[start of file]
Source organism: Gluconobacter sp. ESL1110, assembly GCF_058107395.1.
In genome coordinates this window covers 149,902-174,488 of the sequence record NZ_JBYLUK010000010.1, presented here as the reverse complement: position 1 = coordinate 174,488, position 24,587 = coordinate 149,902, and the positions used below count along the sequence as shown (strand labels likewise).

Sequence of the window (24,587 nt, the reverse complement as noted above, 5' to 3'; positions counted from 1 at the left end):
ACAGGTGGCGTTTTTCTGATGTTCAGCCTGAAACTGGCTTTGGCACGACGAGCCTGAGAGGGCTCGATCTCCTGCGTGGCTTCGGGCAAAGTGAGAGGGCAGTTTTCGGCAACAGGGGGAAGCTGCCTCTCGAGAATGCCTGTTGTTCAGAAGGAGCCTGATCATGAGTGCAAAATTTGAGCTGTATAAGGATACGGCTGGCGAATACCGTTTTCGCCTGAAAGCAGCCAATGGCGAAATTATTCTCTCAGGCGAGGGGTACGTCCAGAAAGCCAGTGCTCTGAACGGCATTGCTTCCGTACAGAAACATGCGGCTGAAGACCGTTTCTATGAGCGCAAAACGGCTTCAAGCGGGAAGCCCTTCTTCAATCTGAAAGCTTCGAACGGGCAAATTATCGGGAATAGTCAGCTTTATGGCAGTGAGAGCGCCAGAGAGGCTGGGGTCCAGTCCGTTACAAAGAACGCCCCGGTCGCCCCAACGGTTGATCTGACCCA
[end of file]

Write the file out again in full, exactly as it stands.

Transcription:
Source organism: Gluconobacter sp. ESL1110, assembly GCF_058107395.1.
In genome coordinates this window covers 149,902-174,488 of the sequence record NZ_JBYLUK010000010.1, presented here as the reverse complement: position 1 = coordinate 174,488, position 24,587 = coordinate 149,902, and the positions used below count along the sequence as shown (strand labels likewise).

Sequence of the window (24,587 nt, the reverse complement as noted above, 5' to 3'; positions counted from 1 at the left end):
ACAGGTGGCGTTTTTCTGATGTTCAGCCTGAAACTGGCTTTGGCACGACGAGCCTGAGAGGGCTCGATCTCCTGCGTGGCTTCGGGCAAAGTGAGAGGGCAGTTTTCGGCAACAGGGGGAAGCTGCCTCTCGAGAATGCCTGTTGTTCAGAAGGAGCCTGATCATGAGTGCAAAATTTGAGCTGTATAAGGATACGGCTGGCGAATACCGTTTTCGCCTGAAAGCAGCCAATGGCGAAATTATTCTCTCAGGCGAGGGGTACGTCCAGAAAGCCAGTGCTCTGAACGGCATTGCTTCCGTACAGAAACATGCGGCTGAAGACCGTTTCTATGAGCGCAAAACGGCTTCAAGCGGGAAGCCCTTCTTCAATCTGAAAGCTTCGAACGGGCAAATTATCGGGAATAGTCAGCTTTATGGCAGTGAGAGCGCCAGAGAGGCTGGGGTCCAGTCCGTTACAAAGAACGCCCCGGTCGCCCCAACGGTTGATCTGACCCA